'Don't Mess with Happy'
If there’s one area of football in which Tim Grunhard has demonstrable proficiency, it’s turnaround projects. As a player and coach, he should have a master’s degree in the subject.
In Grunhard’s first year of college football at Notre Dame, which was also legendary coach Lou Holtz’s first year, the Fighting Irish labored through a 5-6 season. By his junior year, they were national champions.
As Grunhard recalls, many people were disguised as empty seats in the Arrowhead Stadium stands in his first of 11 seasons with the Chiefs as the residue lingered from a decade of bad football in the 1980s.
But that team would finish the season 11-5, and by Grunhard’s fourth year, coach Marty Schottenheimer led the Chiefs to the AFC Championship Game.
That same scenario repeated itself when Grunhard was hired as the head football coach at Bishop Miege High School in 2006. The Stags were 3-7 his first season, but by 2009 they hoisted the trophy as 4A state champions, their first since 1977.
And now he’s made the transition to the college ranks in his second year coaching the offensive line for head coach Charlie Weis at the University of Kansas.
The Jayhawks have won only two Big 12 games in four years, so for Grunhard, it’s another rebuilding project at a football program that’s seen its share of peaks and valleys.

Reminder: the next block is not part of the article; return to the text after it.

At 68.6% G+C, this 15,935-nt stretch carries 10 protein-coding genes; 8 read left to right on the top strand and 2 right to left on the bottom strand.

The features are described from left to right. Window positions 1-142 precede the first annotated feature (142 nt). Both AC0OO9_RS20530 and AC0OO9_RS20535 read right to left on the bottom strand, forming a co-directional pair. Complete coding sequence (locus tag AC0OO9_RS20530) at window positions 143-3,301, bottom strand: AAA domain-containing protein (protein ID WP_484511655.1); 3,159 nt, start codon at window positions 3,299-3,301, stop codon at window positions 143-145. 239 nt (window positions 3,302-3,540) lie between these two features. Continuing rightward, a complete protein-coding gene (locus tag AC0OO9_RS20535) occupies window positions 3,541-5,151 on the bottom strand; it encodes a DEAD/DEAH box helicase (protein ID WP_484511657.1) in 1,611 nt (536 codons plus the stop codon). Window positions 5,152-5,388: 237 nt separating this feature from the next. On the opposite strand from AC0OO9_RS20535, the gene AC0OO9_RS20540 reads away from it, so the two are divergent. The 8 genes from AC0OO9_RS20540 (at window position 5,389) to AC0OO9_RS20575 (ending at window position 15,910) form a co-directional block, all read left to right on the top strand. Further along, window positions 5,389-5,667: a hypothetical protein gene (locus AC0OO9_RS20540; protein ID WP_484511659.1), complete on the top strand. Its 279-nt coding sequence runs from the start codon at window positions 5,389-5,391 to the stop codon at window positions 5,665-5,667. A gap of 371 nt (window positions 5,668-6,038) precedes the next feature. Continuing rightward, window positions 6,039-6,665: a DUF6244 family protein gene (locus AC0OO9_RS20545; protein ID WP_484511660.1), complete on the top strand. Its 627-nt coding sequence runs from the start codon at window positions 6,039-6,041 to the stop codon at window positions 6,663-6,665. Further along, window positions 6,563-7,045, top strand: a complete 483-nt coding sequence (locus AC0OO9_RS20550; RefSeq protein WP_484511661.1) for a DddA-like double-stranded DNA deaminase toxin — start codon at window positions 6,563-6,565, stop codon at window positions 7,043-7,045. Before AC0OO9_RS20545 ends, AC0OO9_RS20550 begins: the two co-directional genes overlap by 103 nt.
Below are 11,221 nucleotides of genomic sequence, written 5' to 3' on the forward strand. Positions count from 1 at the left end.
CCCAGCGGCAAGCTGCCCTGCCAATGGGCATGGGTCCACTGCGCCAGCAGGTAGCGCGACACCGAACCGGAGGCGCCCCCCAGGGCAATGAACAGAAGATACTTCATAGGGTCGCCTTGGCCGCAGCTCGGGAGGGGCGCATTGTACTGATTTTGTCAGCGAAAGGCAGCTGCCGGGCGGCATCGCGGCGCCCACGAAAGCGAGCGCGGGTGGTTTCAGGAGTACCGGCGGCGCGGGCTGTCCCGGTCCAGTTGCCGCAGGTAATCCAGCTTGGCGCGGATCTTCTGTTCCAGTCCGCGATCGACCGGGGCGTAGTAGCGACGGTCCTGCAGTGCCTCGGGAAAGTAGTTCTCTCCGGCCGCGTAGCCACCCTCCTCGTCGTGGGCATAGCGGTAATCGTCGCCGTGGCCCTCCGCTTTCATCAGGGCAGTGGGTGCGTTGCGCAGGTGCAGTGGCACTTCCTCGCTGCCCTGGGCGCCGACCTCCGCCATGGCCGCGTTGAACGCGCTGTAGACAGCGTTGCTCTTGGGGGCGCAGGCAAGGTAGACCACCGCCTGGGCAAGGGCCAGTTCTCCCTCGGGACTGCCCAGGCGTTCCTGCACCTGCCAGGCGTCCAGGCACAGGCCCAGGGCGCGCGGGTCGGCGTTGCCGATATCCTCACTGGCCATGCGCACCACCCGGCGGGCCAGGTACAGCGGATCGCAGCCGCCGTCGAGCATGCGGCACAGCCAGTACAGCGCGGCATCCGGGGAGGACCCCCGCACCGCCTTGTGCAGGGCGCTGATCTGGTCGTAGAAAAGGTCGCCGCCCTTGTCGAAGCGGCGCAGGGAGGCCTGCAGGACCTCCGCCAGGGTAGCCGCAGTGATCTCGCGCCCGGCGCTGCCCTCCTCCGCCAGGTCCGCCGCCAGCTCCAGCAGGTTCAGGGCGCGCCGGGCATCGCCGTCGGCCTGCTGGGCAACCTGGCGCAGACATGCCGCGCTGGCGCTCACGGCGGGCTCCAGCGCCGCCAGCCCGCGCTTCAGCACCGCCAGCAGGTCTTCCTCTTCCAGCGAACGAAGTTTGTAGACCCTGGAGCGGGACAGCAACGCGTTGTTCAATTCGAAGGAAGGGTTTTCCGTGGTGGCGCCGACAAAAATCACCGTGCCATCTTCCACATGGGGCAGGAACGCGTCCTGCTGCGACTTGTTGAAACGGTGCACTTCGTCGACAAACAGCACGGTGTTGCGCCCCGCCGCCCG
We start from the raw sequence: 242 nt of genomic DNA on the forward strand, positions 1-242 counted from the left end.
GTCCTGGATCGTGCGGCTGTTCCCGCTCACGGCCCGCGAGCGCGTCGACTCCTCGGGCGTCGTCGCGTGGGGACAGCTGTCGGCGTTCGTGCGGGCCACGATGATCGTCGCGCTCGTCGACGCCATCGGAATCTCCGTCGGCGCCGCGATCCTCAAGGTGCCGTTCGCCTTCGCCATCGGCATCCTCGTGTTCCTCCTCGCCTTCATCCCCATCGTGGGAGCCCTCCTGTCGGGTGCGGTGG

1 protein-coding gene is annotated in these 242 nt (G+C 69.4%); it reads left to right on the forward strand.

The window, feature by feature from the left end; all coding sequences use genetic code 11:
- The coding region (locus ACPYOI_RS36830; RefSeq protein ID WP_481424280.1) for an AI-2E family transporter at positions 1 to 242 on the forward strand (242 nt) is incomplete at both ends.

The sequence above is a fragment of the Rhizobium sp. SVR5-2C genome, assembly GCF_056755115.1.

“I believe that Coach Weis can do the same thing here,” Grunhard says. “If I didn’t believe that, there’s no way I would’ve come here. I love the challenge. I love when people say you can’t do something. I love when people say, ‘That can’t be done.’ Because I know that motivates Coach, and we’re very similar with that personality trait.”
Grunhard and Weis developed a friendship while Weis coached at Notre Dame and Grunhard worked at some of his camps. Weis offered him a job on the Irish coaching staff, but first, there needed to be a family vote with him, his wife, Sarah, and their four young children.
The vote was 5-1 against the move to South Bend.
During Weis’ one season as the Chiefs’ offensive coordinator, Grunhard was one of the people he knew who could help get him acclimated to Kansas City. Then when Weis was the offensive coordinator at the University of Florida for a year, Grunhard didn’t hear much from him. But they reconnected when Weis became the head coach at Kansas.
“He asked me if I wanted a job,” Grunhard says, “and we took that family vote.”
The vote was a unanimous 6-0 in favor of joining KU.
In the conference room of KU’s Anderson Family Football Complex, Grunhard says he had a few apprehensions about making the jump from high school to college, and when he arrived he was the
Jayhawks’ third offensive line coach in four years. But the players increasingly took to his teaching, and he hopes the toughness he developed as a player is being transmitted to the offensive linemen at Kansas.
Sometimes he’s an echo chamber of the pearls of wisdom he’s learned from his famous coaches. The guys have heard about the “six inches between your breastbone and backbone,” how the heart is the true measure of a player. That’s classic Schottenheimer. Grunhard also cites Holtz’s P.R.I.D.E. acronym, Personal Responsibility In Daily Excellence, as something he tells his players.